and is then deposed no more difficult question can be de- 
bated. Is it not better to take the law as he leaves it, even 
though the law has become a law illegally, than encounter all 
the confusion of retrograde action ? Nothing could have 
been more iniquitous than some of Sulla's laws, but Cicero 
had opposed their abrogation. But here the question was 
one not of Csesar's laws, but of decrees subsequently made by 
Antony and palmed off upon the people as having been found 
among Cesar's papers. Soon after Csesaf's death a decision 
had been obtained by Antony in favour of Caesar's laws or 
acts, and hence had come these impudent forgeries under the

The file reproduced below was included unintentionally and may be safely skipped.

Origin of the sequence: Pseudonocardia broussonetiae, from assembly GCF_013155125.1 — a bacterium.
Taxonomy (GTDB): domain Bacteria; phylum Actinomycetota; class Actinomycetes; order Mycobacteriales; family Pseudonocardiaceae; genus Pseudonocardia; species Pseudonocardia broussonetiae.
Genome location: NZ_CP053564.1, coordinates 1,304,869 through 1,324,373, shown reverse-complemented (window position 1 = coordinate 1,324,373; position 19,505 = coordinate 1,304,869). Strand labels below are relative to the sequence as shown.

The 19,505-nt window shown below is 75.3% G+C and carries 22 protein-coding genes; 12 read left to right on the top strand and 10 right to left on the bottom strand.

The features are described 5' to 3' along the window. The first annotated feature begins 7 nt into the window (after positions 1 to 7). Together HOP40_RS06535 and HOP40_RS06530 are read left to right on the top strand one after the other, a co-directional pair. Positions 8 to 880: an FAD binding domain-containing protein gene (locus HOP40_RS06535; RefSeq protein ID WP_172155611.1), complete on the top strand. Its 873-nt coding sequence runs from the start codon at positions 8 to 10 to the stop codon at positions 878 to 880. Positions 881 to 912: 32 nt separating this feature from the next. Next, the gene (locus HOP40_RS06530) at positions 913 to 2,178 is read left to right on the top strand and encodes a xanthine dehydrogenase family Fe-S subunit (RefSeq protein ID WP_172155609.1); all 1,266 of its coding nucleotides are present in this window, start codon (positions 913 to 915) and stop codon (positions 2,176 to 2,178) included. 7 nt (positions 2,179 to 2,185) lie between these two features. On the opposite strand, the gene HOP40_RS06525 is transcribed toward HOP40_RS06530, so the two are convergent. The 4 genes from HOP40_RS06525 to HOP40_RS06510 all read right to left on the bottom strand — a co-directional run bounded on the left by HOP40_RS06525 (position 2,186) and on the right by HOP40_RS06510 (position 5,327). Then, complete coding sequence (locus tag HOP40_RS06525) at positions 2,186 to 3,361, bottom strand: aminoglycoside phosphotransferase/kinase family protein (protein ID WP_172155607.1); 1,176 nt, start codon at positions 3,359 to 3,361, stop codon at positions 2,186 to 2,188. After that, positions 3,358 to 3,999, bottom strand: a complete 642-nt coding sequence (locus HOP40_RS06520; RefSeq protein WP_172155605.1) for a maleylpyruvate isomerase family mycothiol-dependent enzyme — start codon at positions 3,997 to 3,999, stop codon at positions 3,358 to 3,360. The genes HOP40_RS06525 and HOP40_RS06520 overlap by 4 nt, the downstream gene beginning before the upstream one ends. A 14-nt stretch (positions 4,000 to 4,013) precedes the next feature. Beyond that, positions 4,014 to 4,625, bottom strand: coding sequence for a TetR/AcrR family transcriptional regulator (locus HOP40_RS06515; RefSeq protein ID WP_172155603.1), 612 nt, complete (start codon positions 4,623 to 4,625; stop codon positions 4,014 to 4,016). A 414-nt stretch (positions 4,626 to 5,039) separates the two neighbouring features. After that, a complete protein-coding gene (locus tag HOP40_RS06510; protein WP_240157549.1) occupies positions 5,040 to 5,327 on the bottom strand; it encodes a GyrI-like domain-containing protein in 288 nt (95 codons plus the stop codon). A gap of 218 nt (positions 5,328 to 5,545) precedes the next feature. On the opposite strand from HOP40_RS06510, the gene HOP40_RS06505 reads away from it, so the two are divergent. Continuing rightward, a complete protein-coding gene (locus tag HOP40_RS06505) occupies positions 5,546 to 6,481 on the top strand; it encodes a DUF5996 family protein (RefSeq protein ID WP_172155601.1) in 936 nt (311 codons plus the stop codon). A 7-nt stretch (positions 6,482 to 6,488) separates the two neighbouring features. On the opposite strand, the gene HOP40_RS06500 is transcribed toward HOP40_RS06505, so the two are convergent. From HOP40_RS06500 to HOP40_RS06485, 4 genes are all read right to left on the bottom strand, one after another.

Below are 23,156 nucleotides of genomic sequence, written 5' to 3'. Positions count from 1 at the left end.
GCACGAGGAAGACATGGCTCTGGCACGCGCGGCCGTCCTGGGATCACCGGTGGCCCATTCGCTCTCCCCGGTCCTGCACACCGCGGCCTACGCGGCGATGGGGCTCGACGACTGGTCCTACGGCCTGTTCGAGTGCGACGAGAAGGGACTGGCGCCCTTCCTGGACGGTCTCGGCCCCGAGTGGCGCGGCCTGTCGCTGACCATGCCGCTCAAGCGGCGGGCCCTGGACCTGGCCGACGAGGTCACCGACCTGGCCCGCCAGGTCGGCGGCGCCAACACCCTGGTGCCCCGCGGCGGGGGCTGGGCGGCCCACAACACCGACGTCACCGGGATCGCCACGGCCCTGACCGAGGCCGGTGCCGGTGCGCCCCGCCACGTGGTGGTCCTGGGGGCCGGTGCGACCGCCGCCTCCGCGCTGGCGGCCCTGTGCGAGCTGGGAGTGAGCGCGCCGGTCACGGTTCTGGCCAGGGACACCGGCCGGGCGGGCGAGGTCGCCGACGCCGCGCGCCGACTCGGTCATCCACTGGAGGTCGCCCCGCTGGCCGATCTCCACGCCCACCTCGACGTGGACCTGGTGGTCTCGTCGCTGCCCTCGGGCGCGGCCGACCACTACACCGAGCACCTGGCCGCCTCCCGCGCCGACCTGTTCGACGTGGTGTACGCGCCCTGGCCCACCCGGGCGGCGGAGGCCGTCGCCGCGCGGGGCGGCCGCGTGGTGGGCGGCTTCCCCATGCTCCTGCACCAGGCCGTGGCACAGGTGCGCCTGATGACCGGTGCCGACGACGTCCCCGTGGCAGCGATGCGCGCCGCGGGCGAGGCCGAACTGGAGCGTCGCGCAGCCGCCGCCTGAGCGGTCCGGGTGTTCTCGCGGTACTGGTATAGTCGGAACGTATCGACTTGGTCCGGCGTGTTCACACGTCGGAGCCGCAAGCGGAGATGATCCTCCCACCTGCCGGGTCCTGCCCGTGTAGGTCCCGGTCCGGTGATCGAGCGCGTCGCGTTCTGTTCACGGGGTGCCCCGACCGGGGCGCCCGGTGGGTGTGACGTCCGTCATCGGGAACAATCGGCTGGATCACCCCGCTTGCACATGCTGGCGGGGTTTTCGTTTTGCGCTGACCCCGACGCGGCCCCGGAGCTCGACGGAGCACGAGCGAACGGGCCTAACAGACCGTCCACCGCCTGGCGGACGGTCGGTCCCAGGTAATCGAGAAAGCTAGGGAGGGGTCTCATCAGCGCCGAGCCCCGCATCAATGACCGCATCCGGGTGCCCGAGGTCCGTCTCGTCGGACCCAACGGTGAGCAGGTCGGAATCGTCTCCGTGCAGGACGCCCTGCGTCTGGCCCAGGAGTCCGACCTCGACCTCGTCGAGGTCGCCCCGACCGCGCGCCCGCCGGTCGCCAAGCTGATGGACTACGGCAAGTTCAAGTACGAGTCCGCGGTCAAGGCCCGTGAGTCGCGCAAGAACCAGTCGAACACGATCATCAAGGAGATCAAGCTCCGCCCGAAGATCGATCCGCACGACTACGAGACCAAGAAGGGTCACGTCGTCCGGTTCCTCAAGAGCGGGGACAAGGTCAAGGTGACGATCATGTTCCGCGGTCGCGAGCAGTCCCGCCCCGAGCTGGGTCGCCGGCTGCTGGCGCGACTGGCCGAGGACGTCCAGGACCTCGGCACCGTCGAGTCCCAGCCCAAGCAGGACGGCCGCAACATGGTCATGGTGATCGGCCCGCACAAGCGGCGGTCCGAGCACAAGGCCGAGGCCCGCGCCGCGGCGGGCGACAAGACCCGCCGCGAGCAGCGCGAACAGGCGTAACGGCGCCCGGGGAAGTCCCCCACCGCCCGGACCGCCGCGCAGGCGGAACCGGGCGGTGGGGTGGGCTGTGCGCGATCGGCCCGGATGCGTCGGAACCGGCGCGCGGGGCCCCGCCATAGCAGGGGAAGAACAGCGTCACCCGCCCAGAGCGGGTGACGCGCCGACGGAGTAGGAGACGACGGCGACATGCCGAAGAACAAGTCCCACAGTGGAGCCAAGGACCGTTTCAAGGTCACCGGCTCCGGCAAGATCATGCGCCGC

guise of M 7 hich Antony could cause what writings he chose 
to be made public. " I think that Caesar's acts should be 
maintained," says Cicero, " not as being in themselves good. 


for that no one can assert. I wish that Antony were present 
here, without his usual friends," he adds, alluding to his 
armed satellites. " He would tell us after what manner he 
would maintain those acts of Caesar's. Are they to be found 
in notes and scraps and small documents brought forward by 
one witness, or not brought forward at all but only told to us ? 
And shall those which he engraved in bronze and which 
he wished to be known as the will of the people and as 
perpetual laws, shall they go for nothing V 1 Here was 
the point in dispute. The decree had been voted soon after 
Caesar's death giving the sanction of the Senate to his laws. 
For peace this had been done, as the best way out of the